In Europe, we now have what are expected to be the final rules for the margining of uncleared swaps under EMIR as well as the rules for the mandatory clearing of certain OTC derivatives. These are each contained in separate Regulatory Technical Standards or RTS.
The earliest clearing obligation applicable to certain types of interest rate derivatives applies from 21 June 2016. This only affects what is known as Category 1 firms – i.e. those which are clearing members of the CCPs which clear those products. The clearing obligation for these products is extended to apply to Category 2 firms from 21 December 2016. Category 2 firms include (a) all financial counterparties (FCs) and (b) alternative investment funds which are non-financial counterparties whose OTC derivatives are over the EMIR clearing threshold (so-called NFC+s), in each case with uncleared OTC derivatives in excess of EUR 8 billion. Other FCs and other NFC+ alternative investment funds will be Category 3, whose obligation to clear arises later. As a consequence, at the latest from 21 December 2016 (and possibly by as early as 21 June 2016) all FCs and NFC+s which are alternative investment funds (and non-EU equivalents trading with EU counterparties) will need to declare their status in order to trade these products in the market, NFC+s which are not alternative investment funds are Category 4 and are not subject to any volume-based threshold with respect to their clearing obligations which arises later still.
Similarly, the final uncleared swaps margin rules only start to apply from 1 September 2016. As a result, from that date all FCs and NFC+s (and non-EU equivalents trading with EU counterparties) will need to declare their status in order to trade any OTC derivatives, as the requirements to post initial margin are dependent on the notional amount of uncleared OTC derivatives. The compliance start dates for the margining of uncleared swaps are as indicated on these timelines.
The assessment periods for determining the dates for compliance with both sets of rules have already begun. All FCs and NFC+s (and those who would be FCs and NFC+s if established in the EU) need to make a self-assessment of their trading volumes for one or both sets of rules.
Whether an FC or NFC+ is above or below the relevant threshold for the September 2016 implementation date for the exchange of initial margin for uncleared swaps is to be determined based upon the aggregate average month end notional amounts for uncleared OTC derivatives for March, April and May 2016. This level is referred to as an entity's "AANA", short for "average aggregate notional amount", and is required to be calculated on a group basis.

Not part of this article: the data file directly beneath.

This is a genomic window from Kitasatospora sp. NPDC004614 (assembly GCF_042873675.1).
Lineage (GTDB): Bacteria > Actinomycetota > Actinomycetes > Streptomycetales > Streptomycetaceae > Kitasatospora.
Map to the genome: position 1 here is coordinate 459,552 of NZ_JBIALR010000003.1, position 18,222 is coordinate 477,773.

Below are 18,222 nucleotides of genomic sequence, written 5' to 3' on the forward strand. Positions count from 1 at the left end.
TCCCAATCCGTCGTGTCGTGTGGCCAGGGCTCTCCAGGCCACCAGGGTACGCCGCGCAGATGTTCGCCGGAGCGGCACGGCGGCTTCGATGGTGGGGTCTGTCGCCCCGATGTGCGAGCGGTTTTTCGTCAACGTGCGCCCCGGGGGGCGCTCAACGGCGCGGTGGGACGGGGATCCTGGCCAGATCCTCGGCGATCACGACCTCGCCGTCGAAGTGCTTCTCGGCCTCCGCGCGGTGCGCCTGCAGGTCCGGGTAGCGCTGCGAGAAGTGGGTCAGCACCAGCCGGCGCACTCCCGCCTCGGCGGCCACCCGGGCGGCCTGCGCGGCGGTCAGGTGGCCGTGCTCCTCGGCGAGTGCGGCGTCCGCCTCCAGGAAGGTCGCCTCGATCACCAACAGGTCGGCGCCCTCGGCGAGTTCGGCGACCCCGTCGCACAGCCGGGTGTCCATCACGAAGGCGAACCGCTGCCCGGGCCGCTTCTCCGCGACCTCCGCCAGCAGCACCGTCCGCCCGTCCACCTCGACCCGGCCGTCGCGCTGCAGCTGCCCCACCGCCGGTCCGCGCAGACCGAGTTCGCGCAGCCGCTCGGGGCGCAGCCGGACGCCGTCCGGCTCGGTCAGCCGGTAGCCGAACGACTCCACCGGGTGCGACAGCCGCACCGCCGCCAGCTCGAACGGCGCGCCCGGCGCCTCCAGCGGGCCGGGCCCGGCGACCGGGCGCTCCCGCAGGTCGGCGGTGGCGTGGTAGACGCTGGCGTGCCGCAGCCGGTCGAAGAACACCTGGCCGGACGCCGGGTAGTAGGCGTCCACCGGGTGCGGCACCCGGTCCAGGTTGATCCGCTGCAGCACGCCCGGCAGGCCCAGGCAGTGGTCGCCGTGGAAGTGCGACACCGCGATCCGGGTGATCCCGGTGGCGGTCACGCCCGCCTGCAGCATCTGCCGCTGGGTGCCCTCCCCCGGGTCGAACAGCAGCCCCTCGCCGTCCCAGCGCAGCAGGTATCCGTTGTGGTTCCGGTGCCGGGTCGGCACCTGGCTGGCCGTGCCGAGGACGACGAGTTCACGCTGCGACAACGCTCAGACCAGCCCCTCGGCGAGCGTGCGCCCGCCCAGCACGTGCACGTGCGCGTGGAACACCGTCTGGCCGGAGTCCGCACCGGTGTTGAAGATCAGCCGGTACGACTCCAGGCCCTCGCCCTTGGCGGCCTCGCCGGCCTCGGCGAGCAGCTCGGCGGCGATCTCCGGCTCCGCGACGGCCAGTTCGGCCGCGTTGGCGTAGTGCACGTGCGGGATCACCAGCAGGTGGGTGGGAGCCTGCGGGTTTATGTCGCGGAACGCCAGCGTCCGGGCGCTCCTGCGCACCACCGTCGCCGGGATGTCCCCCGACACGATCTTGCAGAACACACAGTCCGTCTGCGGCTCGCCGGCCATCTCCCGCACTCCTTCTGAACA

Whether an FC or NFC+ which is an alternative investment fund (and non-EU equivalents trading with EU counterparties) is a Category 2 or, a Category 3 entity for the purposes of the earliest EU clearing obligation is to be determined based upon that entity's AANA for January, February and March 2016.
NFCs have for some time had to make a similar determination in order to establish whether they are NFC+ or NFC- for the purposes of their obligations under EMIR. Whilst the AANA assessment now required is different (it is not a continuous assessment; there is no carve out for hedging transactions; and it is only uncleared OTC derivatives which are included), some of the issues which faced NFCs are also relevant to the determinations which FCs and NFC+s now have to make.
In the same way as NFCs were previously required to represent their status (as an NFC+ or NFC-), FCs and NFC+s are now going to have to start to declare their AANA status from the relevant start dates, even if they are very light users of OTC derivatives. In order to carry out an assessment, every FC or NFC+ which may enter into an OTC derivative will need to consider the following questions:
What is an "OTC derivative"?
For the purposes of EMIR, an "OTC derivative" is any instrument which is a derivative under MiFID and which is not traded on a regulated market (as defined in MiFID) or on a third country market considered equivalent to a regulated market in accordance with the new Article 2a of EMIR (as inserted by the Securities Financing Transactions Regulation).
As of today there are no non-EU equivalent markets for this purpose so that all derivatives traded on a non-EU exchange are currently treated as OTC derivatives for the purposes of EMIR. Equivalence decisions are expected soon, so that what is included as an OTC derivative will have to be revisited.
At the boundaries, there are slightly different definitions of what constitutes a "derivative" across EU Member States given that MiFID was implemented locally by individual EU Member States, resulting in variances across the EU in what is considered a "derivative". We saw this issue with FX transactions when trade reporting under EMIR was introduced.
Whilst a harmonious definition of what constitutes an OTC derivative should be in place when MiFID2/MiFIR is finally implemented, as of today there is still significant regional variance within the EU.
Although the impact of these different interpretations across the EU has significantly lessened with the delayed phasing in of the margining requirements for uncleared FX transactions, the issue is still "live" as regards the AANA calculation, in which FX forwards have to be incuded.
What is an "uncleared" OTC derivative?
This distinction does not arise in the context of an NFC+ versus NFC- assessment as that includes all OTC derivatives (cleared and uncleared). However, it does arise in the context of the AANA assessment.